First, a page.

Relationships

Wedding Guests Wear Blindfolds In Support Of Bride Who Lost Her Vision

"Everyone wore blindfolds so that they could experience the vows as I was experiencing them,” the bride said.
11/28/2018 08:10pm ET
Steph Agnew has gradually lost most of her vision since being diagnosed with a retinal condition 13 years ago.

A bride who lost her eyesight asked her wedding guests to wear blindfolds during the ceremony so they could experience the moment from her perspective. Now, photos of the powerful moment are spreading across social media.

Steph Agnew, who married Rob Campbell on Nov. 25 in Queensland, Australia, was diagnosed at age 19 with cone-rod dystrophy, a condition that causes vision loss over time. Thirteen years later, she now has “no useful vision” left. Everything is very blurry, with just some light and dark perception and some shapes and shadows in certain lights. Agnew uses a cane and guide dog to get around.

Wedding guests wear black blindfolds during the ceremony. One woman in the center of the shot is not wearing a blindfold: Agnew's mom, who also has cone-rod dystrophy. In the foreground and out of focus, you can see the groom in a gray suit and the bride in a veil with her hair pulled back in a chignon.

The couple, along with photographer James Day and videographers from Lemon Tree Film House, came up with the blindfold idea during a pre-wedding meeting.

“It was amazing that everyone wore blindfolds so that they could experience the vows as I was experiencing them and be completely present and feel the emotion from our words,” Agnew told HuffPost.

The guests were extra tuned in to the moment, according to the photographer.

“That’s a rarity these days with people constantly so distracted by technology,” Day said. “You could hear a pin drop.”

Throughout the day, vendors, family and friends helped Agnew take in all the sensory details. Someone from the venue, Weddings at Tiffany’s, described the setting and the florist did the same for the bridal bouquet.

As a photographer, Day is usually very focused on the visual so he had to get creative in his approach, using touch and scent to highlight the day for the bride.

“James had a very special surprise for me: 10 different pieces of fabric infused with different essential oils that were given to me at pivotal moments throughout the day by different people,” Agnew said.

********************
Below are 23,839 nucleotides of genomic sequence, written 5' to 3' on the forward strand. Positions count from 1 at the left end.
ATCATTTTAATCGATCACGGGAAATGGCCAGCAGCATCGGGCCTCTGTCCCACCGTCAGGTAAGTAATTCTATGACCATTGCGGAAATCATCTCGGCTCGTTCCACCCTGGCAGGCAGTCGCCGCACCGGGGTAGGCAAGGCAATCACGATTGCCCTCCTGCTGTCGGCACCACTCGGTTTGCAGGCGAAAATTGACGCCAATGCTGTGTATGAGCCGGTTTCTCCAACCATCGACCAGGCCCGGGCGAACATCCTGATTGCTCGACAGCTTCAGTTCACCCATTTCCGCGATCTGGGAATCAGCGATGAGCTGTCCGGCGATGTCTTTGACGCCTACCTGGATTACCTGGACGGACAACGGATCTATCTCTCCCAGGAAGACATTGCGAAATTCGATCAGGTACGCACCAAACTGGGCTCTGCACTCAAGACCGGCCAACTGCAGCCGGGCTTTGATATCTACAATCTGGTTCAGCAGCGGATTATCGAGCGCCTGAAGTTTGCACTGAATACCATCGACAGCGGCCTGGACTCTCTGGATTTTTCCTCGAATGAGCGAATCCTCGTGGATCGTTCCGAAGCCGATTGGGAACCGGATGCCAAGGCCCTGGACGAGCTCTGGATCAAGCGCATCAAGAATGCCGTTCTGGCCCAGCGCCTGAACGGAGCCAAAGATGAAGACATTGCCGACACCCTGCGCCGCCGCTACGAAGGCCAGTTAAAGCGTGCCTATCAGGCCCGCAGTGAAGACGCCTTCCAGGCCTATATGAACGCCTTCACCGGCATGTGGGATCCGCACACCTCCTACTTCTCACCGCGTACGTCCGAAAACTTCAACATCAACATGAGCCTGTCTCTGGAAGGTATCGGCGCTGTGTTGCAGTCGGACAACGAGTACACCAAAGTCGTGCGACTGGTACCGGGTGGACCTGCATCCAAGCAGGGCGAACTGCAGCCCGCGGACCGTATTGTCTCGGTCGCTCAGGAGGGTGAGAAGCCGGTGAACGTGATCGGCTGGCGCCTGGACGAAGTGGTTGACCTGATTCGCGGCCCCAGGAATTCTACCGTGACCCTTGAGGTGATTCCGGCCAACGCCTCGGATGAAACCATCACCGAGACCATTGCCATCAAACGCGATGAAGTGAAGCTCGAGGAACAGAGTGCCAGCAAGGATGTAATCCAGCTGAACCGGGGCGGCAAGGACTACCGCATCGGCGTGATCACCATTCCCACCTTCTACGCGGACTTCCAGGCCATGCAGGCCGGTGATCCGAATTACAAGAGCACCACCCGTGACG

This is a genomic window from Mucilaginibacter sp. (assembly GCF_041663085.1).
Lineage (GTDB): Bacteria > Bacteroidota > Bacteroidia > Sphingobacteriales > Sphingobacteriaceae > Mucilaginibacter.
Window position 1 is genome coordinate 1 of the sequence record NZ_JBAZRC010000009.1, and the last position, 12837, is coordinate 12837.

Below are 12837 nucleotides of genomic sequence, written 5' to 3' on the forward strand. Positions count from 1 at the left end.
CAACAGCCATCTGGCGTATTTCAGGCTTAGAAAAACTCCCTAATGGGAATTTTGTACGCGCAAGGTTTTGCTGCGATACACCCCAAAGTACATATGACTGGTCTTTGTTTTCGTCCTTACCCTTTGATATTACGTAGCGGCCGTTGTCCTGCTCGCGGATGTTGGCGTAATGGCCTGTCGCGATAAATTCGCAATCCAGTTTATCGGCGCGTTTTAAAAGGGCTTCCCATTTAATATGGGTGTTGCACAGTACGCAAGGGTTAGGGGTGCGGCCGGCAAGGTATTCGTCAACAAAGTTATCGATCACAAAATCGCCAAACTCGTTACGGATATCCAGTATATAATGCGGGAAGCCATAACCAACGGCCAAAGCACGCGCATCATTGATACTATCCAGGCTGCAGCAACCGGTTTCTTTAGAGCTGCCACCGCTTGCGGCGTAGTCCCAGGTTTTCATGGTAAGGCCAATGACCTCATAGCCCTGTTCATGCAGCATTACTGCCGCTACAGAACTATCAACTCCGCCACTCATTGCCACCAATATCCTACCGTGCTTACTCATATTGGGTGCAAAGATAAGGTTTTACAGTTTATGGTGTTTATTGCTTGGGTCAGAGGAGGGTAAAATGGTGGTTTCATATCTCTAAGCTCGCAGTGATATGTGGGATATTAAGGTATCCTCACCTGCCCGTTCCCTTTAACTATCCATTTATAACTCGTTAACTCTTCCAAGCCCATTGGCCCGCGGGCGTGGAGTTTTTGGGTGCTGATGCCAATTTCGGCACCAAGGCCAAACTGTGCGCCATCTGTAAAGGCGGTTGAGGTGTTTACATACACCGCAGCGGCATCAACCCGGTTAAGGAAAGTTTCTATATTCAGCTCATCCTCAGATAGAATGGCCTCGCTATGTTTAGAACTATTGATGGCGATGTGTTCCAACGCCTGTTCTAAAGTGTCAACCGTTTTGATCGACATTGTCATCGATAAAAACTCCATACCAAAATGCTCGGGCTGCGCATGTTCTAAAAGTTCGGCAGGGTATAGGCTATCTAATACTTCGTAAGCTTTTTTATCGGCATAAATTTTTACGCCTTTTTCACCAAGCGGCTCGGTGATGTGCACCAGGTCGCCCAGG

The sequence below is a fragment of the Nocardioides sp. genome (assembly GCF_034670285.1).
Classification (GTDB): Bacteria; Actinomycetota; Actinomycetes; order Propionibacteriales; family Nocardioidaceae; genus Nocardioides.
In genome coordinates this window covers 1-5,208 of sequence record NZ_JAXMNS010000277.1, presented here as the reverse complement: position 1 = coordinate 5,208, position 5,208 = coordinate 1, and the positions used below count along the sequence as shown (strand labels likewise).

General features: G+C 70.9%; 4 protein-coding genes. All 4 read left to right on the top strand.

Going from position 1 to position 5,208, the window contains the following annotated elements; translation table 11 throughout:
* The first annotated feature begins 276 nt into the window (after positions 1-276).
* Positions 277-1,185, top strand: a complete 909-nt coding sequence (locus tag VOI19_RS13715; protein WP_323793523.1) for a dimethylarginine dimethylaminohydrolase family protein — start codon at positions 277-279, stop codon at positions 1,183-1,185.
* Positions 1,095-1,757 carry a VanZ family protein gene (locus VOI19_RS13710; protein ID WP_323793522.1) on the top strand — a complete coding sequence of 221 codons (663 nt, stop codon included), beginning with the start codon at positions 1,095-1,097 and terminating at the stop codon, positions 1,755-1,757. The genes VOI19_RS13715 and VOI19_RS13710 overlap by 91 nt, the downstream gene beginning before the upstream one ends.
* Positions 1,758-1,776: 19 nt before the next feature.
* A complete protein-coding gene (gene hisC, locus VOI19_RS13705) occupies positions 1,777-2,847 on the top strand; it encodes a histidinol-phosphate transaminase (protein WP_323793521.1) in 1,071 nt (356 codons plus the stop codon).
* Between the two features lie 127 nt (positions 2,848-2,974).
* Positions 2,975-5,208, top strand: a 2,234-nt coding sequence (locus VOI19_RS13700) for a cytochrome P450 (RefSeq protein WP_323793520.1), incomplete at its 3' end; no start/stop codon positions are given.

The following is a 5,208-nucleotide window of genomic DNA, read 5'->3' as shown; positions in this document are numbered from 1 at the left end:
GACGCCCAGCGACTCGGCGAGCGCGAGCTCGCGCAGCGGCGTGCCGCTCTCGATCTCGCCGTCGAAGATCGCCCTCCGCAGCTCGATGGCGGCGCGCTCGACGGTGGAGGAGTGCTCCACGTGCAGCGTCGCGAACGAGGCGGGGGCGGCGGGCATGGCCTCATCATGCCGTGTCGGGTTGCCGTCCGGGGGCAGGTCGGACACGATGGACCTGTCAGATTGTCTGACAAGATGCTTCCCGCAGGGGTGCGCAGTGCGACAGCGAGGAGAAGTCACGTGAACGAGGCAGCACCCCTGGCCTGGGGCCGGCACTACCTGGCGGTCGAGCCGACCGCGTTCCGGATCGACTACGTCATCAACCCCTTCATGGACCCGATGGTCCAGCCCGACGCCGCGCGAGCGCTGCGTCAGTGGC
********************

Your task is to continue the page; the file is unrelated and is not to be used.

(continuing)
She noted that the videographers also made an extra effort “with sounds so that I will be able to enjoy the video.”

On top of photographing the nuptials, Day also captured the time leading up to wedding, including Agnew’s dress shopping. He wrote detailed ― even poetic ― captions for the images so that the bride and her mother, who also lost her vision due to cone-rod dystrophy, could enjoy the pictures too. The videographers did the same for the wedding video, which you can watch above.

The bride and her mother share a joyful embrace. On the left is Agnew in a white ball gown and veil, with her head turned away from the camera. On the right is Agnew's mother with a big smile on her face, wearing a tan-and-navy patterned dress.

The bride and groom met in October 2016 at a party on the rooftop of their apartment building. They discovered they actually lived next door to each other but had not crossed paths before because of Campbell’s schedule as a police officer.

“I had a cane, so it was quite visible that I had a vision impairment, and the fact that he hit on me whilst I was using my cane meant that it didn’t bother him, which was great,” Agnew previously told HuffPost. “In the past, I have been nervous about telling people ― that is, before I had to use my cane ― because I have had some really bad reactions from guys that just can’t handle being with a girl that is going blind.”

When they met, Agnew’s vision had already deteriorated significantly, so she has never seen her husband.

“I know his build. He is 6-foot-4 and I am 5-foot-4, so he is a lot taller than me, and I know he has broad shoulders, but other than that I have to rely on descriptions,” Agnew told the Daily Mail.

According to the bride, the ceremony itself ended up being the best part of her wedding day.

“Jarrad Bayliss, our celebrant, really tailored the ceremony to make sure it was special and the set the scene for the vows,” she said.

Below, check out more photos from Agnew and Campbell’s big day:

In this close-up shot, Agnew's mother uses her hands to feel the beading on the bodice of her daughter's wedding gown.
A close-up of the bride and groom's smiling faces, their foreheads touching. The groom is in profile, with the bride angled toward the camera.
A silhouette shot of the bride and groom outdoors. The groom has his right arm wrapped around the bride as he points to a rainbow in the distance. 
“When we lose one of our senses the others become heightened,” officiant Jarrad Bayliss said during the ceremony. “Which allows us to experience something as beautiful as these vows in a totally unique way. Today, we get to experience that in Steph’s way.”
The bride and groom stand together laughing on a dirt road with green hills and a pale blue, partly cloudy sky behind them. The groom has his arm wrapped around the bride's waist as she holds her skirt in one hand.
The bride, standing on a dirt road between green rolling hills, smiles as she plays with the skirt of her ball gown. 
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